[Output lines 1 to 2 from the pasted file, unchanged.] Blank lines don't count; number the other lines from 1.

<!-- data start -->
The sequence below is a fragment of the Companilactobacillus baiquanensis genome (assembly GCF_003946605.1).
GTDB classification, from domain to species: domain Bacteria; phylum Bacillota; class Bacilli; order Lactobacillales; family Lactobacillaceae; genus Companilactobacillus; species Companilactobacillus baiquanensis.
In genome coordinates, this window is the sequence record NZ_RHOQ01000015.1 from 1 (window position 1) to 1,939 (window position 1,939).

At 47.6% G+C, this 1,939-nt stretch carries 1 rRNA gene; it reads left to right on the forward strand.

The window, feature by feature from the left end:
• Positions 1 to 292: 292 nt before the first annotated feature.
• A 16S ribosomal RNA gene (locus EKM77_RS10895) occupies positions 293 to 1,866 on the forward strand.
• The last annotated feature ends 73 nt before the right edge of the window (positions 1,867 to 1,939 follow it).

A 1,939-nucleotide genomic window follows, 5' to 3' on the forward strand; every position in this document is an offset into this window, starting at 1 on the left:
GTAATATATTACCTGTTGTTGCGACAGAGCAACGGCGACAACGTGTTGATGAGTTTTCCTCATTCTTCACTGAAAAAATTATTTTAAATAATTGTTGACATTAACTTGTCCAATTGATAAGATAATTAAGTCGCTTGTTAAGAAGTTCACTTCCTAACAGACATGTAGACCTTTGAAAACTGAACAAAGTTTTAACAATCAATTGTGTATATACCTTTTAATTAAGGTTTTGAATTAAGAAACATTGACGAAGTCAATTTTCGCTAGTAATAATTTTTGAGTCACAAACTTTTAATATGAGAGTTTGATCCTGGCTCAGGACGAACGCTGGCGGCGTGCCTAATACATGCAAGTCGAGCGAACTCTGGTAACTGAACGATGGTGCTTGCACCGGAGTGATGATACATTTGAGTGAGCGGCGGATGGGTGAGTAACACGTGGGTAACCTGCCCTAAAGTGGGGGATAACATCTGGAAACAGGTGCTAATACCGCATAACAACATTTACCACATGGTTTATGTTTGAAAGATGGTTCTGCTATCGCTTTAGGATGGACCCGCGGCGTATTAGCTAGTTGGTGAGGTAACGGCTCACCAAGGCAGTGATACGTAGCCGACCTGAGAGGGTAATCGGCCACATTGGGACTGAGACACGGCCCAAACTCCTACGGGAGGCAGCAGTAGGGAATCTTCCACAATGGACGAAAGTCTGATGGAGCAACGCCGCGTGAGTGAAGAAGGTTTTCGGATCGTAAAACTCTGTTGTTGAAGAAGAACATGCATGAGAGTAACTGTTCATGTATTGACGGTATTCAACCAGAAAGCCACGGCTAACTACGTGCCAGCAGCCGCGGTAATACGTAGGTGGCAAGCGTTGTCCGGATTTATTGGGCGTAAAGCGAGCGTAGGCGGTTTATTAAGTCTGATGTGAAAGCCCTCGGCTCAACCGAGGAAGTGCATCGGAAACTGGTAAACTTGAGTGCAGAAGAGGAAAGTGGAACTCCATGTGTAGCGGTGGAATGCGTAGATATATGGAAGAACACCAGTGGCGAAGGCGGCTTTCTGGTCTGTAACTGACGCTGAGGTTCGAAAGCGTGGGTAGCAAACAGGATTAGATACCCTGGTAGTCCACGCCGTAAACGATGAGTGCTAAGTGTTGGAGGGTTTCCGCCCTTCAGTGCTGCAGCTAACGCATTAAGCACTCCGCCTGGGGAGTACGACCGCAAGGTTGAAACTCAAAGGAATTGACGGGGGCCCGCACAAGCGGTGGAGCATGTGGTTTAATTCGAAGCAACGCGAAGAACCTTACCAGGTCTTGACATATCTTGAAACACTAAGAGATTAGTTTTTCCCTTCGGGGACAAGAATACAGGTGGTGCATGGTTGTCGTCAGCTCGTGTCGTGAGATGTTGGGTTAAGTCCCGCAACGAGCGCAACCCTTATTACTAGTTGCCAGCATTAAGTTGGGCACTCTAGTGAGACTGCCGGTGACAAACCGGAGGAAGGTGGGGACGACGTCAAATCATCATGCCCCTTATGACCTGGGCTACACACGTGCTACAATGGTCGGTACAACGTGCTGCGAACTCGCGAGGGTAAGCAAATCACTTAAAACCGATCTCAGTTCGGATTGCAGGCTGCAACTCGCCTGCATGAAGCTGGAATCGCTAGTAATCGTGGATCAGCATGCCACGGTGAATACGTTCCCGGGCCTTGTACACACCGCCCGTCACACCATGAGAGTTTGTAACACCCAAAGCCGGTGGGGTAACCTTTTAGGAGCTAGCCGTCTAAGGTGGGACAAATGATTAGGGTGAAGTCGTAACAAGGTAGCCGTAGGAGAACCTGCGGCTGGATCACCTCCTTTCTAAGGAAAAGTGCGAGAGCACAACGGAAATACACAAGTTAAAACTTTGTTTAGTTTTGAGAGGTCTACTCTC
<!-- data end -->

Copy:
The sequence below is a fragment of the Companilactobacillus baiquanensis genome (assembly GCF_003946605.1).
GTDB classification, from domain to species: domain Bacteria; phylum Bacillota; class Bacilli; order Lactobacillales; family Lactobacillaceae; genus Companilactobacillus; species Companilactobacillus baiquanensis.